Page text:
The issue with using a RAB model for a nuclear power station is that the electricity market is open to competition. No generator has a monopoly; no generator can force customers to buy their power. They have to compete in the market to sell their power at the best possible price. The RAB model gets round this by treating the power station as system infrastructure and the charge as a use of system charge which all suppliers have to pay. Thus even if the nuclear plant does not sell power, it is treated as a system asset (like a power line), a necessary piece of infrastructure which is charged for. Dieter Helm advocated this approach in his June 2018 paper, The Nuclear RAB Model.
As of 2018, the total value of RAB projects across the UK electricity, gas, water and airport sectors stood at £160bn and the poster child of the RAB model is the £4.2 billion Thames Tideway Tunnel (TTT) project. This is similar to a nuclear project as it involves construction of a complex single asset with significant upfront capital expenditure, a long construction period and a long asset life. The Government have used TTT as a starting point in developing the nuclear RAB model.
The proposed nuclear RAB model has four key elements:
- Government Support Package (GSP) – Government protection for investors and consumers against specific, remote, low probability but high impact risk events. The GSP would guard against the risk of cost overruns above a remote threshold, disruption to debt markets, certain risks for which insurance is not available and political risks.
- Economic Regulatory Regime (ERR) – to establish a fair sharing of costs and risks between consumers and investors. The nuclear project company would have a licence, which would enable it to charge RAB payments (Allowed Revenue) in exchange for the performance of its functions (the construction and operation of a nuclear plant).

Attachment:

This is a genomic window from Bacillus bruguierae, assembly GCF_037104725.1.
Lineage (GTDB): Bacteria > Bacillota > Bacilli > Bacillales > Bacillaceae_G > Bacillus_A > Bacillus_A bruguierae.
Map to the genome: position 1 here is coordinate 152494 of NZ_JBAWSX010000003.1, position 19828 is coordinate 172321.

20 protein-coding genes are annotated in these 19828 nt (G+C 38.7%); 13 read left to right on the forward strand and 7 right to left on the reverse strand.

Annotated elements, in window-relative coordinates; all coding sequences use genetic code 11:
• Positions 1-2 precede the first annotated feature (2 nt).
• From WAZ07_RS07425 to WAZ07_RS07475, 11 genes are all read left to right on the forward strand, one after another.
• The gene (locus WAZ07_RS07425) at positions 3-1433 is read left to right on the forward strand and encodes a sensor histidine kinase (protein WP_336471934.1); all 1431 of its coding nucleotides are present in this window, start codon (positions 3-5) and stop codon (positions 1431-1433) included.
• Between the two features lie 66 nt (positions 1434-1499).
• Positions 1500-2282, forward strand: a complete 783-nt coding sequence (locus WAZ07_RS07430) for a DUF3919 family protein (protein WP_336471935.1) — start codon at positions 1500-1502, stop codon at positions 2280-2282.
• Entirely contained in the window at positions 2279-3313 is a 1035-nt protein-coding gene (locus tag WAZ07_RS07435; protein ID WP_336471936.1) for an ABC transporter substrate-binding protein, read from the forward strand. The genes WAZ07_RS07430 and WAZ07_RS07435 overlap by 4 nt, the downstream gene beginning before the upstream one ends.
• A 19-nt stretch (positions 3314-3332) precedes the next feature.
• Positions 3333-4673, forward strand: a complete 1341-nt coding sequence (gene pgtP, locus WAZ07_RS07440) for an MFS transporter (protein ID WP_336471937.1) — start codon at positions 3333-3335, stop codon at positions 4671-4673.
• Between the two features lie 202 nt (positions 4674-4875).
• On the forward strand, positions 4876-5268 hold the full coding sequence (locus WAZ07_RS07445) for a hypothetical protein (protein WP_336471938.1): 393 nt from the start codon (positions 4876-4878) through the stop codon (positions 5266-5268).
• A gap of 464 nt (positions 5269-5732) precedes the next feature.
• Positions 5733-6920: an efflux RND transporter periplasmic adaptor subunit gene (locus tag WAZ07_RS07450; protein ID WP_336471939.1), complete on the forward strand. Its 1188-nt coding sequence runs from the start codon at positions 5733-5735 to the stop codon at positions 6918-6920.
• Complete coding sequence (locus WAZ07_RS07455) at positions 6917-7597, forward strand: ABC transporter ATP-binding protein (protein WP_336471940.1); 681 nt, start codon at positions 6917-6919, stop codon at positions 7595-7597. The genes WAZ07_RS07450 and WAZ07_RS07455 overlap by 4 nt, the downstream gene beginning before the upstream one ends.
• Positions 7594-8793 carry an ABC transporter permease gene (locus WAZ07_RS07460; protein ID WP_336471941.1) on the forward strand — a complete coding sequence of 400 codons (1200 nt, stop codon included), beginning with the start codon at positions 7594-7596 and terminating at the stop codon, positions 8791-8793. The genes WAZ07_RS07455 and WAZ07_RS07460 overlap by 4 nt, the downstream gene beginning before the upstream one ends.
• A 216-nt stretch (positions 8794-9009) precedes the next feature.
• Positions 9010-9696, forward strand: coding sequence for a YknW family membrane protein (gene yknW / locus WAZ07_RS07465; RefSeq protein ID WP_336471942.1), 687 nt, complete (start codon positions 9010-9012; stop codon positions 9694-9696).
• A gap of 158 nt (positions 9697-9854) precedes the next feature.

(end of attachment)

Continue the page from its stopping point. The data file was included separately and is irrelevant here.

- Revenue Stream – A route for funds to be raised from energy suppliers to support new nuclear projects, with the amounts set through the ERR for both the construction and revenue phases.
- Regulator – A new regulator to operate the ERR, working alongside the Environment Agency and the ONR.
To give some more detail on the first three:
This level of Government support, taking on specified low probability but high impact risks that the private sector would not be able to bear, is what sets this model apart from others. We saw this to an extent on the TTT but this goes further. The investors do not get out of all risk though: there is a threshold for costs overruns which will be set at a level where there is only a remote chance of construction costs reaching it. So investors would have to be comfortable that their costs were not going to overrun too much; they would have to cover overruns that did not reach the threshold. Even overruns above the threshold are not guaranteed to be covered by Government: the Regulator will decide whether to raise the charges to enable the investors to recover the extra cost from consumers.
ERR and Allowed Revenue
The Regulator would grant the project company a licence and be responsible for setting the payments the project company can charge electricity suppliers (who then pass it on to consumers). This is the Allowed Revenue, which would be calculated by taking into account a variety of factors in order to ensure that the project company was able to recover its costs whilst also generating a return on its investment. The Allowed Revenue will be charged during the construction period, as well as once the plant is operational. This will make it more attractive to investors but will also mean that consumers end up paying for the cost even before the plant is built – and even if it never becomes operational.